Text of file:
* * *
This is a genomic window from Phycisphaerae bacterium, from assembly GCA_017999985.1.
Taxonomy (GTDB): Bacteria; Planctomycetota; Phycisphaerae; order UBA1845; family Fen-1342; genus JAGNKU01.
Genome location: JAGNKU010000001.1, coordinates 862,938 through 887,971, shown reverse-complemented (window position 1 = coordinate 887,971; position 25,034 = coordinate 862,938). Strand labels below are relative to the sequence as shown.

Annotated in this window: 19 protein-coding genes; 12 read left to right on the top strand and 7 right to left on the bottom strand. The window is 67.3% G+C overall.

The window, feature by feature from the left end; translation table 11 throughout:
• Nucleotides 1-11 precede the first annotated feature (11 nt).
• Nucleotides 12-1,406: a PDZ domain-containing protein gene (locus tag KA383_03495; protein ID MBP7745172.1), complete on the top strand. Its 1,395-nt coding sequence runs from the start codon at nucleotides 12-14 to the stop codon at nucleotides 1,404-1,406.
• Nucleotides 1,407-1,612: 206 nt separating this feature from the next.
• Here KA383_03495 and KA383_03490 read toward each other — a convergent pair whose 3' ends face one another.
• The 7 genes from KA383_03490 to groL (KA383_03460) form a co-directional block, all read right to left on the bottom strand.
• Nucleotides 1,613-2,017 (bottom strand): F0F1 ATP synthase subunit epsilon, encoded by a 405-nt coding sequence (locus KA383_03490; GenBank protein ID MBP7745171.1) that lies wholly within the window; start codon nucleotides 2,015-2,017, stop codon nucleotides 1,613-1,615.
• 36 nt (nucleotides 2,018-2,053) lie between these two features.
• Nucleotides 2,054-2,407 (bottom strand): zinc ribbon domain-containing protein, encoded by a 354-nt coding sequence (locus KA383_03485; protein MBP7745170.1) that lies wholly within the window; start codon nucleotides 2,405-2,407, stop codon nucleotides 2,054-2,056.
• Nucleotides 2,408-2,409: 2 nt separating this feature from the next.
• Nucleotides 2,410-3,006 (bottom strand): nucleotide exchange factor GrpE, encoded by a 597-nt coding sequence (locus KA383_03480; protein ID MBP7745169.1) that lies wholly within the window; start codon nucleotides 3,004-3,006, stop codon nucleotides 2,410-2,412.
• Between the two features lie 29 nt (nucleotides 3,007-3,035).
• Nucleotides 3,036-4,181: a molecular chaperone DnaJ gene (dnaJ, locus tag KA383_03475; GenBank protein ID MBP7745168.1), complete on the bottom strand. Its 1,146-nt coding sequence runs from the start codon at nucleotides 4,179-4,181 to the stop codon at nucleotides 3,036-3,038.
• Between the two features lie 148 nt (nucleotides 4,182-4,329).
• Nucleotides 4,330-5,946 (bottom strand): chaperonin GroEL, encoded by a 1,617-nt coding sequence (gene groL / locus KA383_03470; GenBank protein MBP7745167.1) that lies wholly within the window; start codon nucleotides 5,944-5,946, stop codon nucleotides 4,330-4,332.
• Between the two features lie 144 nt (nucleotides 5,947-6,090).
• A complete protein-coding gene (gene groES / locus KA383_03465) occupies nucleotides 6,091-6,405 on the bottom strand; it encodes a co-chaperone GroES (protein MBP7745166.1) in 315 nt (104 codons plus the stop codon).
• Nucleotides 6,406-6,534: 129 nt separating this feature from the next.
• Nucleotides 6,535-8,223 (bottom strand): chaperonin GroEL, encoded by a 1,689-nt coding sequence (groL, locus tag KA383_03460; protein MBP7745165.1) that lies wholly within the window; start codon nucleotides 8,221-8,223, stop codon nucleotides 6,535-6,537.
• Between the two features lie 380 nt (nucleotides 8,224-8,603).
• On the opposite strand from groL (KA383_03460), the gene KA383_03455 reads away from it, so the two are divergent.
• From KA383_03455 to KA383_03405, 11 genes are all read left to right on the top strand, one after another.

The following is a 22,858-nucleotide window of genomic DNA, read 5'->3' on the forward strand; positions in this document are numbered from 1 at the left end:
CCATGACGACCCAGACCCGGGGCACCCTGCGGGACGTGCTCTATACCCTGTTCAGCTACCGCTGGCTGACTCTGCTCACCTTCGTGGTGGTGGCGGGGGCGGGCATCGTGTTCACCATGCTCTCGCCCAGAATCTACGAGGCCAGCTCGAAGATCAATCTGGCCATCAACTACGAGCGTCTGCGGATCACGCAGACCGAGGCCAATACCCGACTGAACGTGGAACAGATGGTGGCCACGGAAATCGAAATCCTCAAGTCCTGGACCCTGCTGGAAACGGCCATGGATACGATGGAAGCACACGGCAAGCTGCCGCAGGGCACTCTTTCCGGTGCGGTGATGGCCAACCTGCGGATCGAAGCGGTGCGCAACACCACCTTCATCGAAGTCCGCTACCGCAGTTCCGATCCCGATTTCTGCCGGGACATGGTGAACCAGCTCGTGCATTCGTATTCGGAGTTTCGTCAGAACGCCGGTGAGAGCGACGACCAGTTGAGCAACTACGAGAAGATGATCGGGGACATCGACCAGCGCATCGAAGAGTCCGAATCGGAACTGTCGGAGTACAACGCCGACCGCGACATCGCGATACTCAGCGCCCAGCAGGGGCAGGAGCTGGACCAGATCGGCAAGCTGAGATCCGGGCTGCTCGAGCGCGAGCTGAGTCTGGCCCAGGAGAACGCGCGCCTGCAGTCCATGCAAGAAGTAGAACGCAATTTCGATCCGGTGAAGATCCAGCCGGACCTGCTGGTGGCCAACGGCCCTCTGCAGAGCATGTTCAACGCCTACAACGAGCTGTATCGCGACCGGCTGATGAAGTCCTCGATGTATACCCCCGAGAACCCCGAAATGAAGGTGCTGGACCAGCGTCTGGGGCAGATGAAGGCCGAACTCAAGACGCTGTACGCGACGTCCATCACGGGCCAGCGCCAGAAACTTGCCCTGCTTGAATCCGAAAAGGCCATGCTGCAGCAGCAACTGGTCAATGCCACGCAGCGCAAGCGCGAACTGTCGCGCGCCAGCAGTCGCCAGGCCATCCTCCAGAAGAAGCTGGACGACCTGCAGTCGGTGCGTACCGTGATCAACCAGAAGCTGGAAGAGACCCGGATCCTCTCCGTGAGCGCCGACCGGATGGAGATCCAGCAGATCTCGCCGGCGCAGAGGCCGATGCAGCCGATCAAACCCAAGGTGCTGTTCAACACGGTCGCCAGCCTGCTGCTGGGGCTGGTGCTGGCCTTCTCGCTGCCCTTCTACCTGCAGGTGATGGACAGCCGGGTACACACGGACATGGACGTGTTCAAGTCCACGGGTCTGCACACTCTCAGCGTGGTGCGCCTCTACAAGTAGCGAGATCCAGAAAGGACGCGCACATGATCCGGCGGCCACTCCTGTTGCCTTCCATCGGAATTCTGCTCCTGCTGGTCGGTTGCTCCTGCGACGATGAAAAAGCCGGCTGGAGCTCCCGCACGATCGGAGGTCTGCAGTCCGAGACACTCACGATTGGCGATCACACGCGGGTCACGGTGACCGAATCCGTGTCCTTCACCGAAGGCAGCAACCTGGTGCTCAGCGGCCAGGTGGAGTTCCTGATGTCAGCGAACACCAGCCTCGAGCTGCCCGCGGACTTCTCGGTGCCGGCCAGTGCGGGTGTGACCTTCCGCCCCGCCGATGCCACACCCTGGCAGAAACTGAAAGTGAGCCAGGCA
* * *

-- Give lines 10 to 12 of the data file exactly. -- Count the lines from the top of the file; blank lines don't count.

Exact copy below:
• The 7 genes from KA383_03490 to groL (KA383_03460) form a co-directional block, all read right to left on the bottom strand.
• Nucleotides 1,613-2,017 (bottom strand): F0F1 ATP synthase subunit epsilon, encoded by a 405-nt coding sequence (locus KA383_03490; GenBank protein ID MBP7745171.1) that lies wholly within the window; start codon nucleotides 2,015-2,017, stop codon nucleotides 1,613-1,615.
• 36 nt (nucleotides 2,018-2,053) lie between these two features.